OTERO Alejandro Daniel
congresos y reuniones científicas
Wind and Power Assessment using High Performance Computing
M. L. MAYOL; G. P. NAVARRO DÍAZ; A. C. SAULO; A. D. OTERO
Conferencia; Argentina Wind Power 2018; 2018
Argentina Wind Power 2018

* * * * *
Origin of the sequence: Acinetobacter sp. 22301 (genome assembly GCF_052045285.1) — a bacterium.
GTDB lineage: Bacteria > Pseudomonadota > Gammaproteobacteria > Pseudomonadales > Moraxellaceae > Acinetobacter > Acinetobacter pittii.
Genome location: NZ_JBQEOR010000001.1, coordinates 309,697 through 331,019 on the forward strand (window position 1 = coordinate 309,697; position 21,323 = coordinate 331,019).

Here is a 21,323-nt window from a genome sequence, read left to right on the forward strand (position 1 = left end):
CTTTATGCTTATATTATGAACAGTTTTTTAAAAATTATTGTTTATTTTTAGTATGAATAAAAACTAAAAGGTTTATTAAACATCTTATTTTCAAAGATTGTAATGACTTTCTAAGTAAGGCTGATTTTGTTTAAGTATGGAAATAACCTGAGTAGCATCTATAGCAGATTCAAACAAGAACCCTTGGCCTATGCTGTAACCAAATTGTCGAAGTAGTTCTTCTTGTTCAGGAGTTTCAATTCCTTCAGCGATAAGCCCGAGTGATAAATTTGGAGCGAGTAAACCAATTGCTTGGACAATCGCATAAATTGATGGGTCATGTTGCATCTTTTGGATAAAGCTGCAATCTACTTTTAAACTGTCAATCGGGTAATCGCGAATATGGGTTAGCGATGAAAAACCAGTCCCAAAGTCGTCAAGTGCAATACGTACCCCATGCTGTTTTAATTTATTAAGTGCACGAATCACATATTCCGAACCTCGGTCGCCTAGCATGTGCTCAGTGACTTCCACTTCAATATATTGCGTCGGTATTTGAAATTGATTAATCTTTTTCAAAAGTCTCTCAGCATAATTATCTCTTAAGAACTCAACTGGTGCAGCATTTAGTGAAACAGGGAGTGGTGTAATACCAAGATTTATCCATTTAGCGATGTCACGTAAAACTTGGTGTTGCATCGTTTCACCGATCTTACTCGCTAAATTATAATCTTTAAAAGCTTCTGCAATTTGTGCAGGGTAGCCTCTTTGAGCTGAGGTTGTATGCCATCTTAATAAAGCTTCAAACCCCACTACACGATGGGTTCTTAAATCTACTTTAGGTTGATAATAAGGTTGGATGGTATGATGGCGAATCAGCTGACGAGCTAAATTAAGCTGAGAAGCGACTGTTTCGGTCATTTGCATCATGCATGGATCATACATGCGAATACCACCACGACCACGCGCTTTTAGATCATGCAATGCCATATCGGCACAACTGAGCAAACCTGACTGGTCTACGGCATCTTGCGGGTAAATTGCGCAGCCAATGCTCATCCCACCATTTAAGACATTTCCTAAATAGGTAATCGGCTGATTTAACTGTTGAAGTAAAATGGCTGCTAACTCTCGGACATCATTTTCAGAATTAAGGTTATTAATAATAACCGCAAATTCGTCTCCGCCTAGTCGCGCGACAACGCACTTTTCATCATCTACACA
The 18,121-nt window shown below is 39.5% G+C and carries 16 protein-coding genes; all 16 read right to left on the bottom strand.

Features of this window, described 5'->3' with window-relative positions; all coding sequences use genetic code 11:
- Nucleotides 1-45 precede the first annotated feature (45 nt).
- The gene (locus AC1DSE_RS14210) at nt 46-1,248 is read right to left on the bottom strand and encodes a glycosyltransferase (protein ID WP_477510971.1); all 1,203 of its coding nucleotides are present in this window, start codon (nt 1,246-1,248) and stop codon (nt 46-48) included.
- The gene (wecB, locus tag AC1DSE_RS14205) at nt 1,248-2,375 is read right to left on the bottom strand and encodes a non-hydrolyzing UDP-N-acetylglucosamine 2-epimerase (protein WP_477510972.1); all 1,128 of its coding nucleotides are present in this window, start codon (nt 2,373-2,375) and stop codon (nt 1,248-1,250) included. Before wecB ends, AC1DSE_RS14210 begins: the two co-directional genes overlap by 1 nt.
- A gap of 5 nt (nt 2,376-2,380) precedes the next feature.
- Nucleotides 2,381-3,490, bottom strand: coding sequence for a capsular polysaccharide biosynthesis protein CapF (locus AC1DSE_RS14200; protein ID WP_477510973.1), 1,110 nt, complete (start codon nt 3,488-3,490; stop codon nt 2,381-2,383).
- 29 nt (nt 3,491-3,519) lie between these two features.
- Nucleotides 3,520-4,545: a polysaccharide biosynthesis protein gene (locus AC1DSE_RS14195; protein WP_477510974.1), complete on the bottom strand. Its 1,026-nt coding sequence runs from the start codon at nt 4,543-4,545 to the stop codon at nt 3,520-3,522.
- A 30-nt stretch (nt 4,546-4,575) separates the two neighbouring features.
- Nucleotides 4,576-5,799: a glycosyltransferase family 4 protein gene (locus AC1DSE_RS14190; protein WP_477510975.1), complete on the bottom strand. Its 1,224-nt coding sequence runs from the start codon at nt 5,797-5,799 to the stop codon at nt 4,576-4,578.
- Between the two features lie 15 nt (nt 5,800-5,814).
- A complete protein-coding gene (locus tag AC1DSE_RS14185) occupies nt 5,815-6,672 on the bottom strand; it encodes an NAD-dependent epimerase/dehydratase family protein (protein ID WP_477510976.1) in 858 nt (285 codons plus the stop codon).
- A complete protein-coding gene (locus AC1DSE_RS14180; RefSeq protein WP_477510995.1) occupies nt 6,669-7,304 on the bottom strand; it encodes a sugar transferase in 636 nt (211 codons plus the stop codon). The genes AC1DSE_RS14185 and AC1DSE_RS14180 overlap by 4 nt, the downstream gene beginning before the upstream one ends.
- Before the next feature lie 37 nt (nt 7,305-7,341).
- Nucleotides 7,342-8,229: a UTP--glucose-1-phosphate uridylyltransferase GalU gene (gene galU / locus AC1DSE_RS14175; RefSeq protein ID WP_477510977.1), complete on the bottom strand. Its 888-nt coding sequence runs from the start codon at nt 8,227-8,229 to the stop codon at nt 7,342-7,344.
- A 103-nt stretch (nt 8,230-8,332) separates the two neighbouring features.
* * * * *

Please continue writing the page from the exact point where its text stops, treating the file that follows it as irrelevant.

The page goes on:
Worldwide, wind energy occupies a prominent place among the renewable energies, as its resources are abundant, is clean and has lower production costs than other energies. In the last years the global installed capacity has been in an increasing trend. In this context Argentina is no exception, having nowadays expectations of several GW installed in the following years. To follow this growth, the exploitation of this type of energy requires a deep knowledge of the resource, which is a challenge due to its great spatial and temporal variability. That is why, in order to achieve the characterization of the wind in the region, the operation of future wind farms and the management of the electricity market with greater share of this source, all scales of the phenomenon must be studied. In this work different tools for the comprehensive analysis of the wind resource are presented, from wind maps and micrositing to increase the knowledge of the wind potential of a region, to the forecasting of wind and power to reduce uncertainty and allow better planning and integration of this renewable energy into power systems. The wind maps are produced using reanalysis data combined with a mesoscale modeling while micrositing (selection of the best wind turbines location in a specific place) is performed running computational fluid dynamics (CFD) simulations. To add the temporary variation of the resource, wind is forecasted with the Weather Research & Forecasting (WRF) model. This model is also used to forecast power, using wind farm parametrizations to include the wind farm effect on the flow and calculate the power output at each time. Detailed power output forecasts play a fundamental role in the task of balancing supply and demand in a national or utility scale electrical system, that is why different levels of description are required depending on the needs. For a better description of the wind turbine effect on the flow, CFD simulation are performed to capture the details of the wakes and obtain the wind farm efficiency for different inflow velocities and directions. The focus of this work is on the use of open source tools able to run in high-performance computing environments due to the high computing power demand. Examples of all these tools are given for the particular case of a large-scale wind farm located in Patagonia, and the results are contrasted with in situ measurements showing good correlation.